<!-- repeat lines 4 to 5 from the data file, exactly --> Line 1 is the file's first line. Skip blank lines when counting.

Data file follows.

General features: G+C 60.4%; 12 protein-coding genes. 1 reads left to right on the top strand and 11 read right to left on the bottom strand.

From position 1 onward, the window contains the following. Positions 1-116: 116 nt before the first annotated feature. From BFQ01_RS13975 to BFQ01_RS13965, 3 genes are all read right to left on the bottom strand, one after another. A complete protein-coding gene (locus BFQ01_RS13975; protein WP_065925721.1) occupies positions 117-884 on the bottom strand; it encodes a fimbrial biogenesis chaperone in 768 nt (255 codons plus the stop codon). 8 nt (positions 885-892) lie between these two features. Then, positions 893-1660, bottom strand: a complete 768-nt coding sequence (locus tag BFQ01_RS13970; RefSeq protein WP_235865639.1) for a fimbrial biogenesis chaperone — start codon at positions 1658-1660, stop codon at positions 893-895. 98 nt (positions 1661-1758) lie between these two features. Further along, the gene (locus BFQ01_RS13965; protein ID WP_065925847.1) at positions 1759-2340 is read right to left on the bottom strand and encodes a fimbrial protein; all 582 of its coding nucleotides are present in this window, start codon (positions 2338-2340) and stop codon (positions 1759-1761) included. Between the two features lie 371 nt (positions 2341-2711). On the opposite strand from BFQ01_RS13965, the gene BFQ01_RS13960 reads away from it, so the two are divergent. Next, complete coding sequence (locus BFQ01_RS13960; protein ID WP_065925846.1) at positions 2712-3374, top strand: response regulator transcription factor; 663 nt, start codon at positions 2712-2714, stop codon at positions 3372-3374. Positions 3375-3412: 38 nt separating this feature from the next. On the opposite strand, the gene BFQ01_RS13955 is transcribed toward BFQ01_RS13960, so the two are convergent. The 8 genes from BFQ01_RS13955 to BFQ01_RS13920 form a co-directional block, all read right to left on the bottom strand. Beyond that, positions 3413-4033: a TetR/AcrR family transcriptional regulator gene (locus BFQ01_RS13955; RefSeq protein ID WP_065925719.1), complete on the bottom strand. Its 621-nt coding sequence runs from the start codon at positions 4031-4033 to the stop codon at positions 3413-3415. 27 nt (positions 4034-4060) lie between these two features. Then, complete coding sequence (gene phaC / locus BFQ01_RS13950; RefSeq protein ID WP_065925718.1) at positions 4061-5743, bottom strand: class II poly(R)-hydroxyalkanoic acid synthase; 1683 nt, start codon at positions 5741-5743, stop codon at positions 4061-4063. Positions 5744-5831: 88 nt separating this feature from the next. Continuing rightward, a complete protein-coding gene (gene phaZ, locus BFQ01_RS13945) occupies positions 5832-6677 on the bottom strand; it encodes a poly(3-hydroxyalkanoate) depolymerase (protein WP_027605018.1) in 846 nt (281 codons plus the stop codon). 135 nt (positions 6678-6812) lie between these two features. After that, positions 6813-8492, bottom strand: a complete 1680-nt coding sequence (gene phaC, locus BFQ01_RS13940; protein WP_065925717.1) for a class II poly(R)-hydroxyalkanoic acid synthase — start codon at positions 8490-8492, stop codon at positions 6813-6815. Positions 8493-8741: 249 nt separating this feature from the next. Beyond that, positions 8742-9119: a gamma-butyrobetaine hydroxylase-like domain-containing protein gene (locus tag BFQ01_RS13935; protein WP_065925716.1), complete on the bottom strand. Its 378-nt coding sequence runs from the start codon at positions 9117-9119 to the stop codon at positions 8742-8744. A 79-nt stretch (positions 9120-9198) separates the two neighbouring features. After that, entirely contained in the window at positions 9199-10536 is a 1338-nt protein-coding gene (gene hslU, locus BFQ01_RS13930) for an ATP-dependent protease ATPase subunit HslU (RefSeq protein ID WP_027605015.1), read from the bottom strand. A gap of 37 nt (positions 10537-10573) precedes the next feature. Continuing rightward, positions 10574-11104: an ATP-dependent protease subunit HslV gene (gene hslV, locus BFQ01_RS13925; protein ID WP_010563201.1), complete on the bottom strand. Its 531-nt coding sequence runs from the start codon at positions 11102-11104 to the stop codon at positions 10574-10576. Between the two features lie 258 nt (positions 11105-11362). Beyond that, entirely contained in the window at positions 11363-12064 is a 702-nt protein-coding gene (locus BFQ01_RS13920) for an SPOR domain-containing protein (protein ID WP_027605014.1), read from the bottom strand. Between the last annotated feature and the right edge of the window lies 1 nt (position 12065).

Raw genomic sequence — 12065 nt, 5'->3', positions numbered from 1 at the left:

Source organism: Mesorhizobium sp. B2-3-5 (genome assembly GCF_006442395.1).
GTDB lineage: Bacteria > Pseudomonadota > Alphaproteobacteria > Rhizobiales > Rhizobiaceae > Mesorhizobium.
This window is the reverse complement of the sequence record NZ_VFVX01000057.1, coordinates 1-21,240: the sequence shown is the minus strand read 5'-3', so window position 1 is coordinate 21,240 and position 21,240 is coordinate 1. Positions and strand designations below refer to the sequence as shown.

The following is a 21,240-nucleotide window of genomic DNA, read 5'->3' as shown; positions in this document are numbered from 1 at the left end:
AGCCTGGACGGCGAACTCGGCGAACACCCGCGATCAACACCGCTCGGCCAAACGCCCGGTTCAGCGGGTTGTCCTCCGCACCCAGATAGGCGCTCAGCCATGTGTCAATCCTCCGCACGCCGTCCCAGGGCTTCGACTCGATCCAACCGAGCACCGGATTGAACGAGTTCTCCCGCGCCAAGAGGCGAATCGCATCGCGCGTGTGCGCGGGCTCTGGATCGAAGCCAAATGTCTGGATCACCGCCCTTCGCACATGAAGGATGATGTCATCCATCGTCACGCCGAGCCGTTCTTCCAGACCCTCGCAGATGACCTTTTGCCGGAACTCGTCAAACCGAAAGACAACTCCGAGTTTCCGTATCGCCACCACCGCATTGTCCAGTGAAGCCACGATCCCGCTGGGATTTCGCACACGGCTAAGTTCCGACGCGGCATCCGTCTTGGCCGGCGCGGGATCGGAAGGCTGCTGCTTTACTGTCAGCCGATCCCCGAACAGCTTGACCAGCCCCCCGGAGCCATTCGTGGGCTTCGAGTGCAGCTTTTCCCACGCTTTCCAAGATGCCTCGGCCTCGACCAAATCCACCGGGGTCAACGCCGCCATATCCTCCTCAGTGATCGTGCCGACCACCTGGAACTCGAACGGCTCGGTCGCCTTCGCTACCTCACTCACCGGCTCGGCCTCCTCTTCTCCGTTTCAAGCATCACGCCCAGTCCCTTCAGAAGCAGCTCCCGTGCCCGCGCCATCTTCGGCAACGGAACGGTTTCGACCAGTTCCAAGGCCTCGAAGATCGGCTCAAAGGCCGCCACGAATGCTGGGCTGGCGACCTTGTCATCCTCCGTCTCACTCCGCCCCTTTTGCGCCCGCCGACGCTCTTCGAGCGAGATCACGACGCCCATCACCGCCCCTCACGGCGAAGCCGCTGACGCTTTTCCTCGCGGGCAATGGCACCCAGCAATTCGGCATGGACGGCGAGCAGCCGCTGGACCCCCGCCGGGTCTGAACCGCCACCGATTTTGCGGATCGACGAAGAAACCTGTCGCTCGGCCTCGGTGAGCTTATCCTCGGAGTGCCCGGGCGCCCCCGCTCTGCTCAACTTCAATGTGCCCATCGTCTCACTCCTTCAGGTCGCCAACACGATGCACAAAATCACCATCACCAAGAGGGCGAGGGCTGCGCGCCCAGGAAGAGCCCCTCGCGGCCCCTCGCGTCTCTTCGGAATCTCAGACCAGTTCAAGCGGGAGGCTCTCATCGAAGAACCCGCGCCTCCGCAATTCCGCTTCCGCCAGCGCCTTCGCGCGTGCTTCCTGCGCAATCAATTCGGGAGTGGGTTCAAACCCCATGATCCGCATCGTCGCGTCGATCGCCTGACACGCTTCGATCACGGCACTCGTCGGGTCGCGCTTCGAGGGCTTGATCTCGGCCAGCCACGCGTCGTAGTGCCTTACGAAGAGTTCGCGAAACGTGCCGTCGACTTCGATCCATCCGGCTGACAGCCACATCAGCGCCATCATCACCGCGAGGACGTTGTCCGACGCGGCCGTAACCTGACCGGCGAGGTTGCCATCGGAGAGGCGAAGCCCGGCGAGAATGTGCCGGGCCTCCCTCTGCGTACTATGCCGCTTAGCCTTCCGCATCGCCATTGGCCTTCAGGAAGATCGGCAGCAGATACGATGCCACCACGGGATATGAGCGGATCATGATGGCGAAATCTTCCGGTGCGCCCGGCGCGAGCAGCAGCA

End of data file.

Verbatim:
Source organism: Mesorhizobium sp. B2-3-5 (genome assembly GCF_006442395.1).
GTDB lineage: Bacteria > Pseudomonadota > Alphaproteobacteria > Rhizobiales > Rhizobiaceae > Mesorhizobium.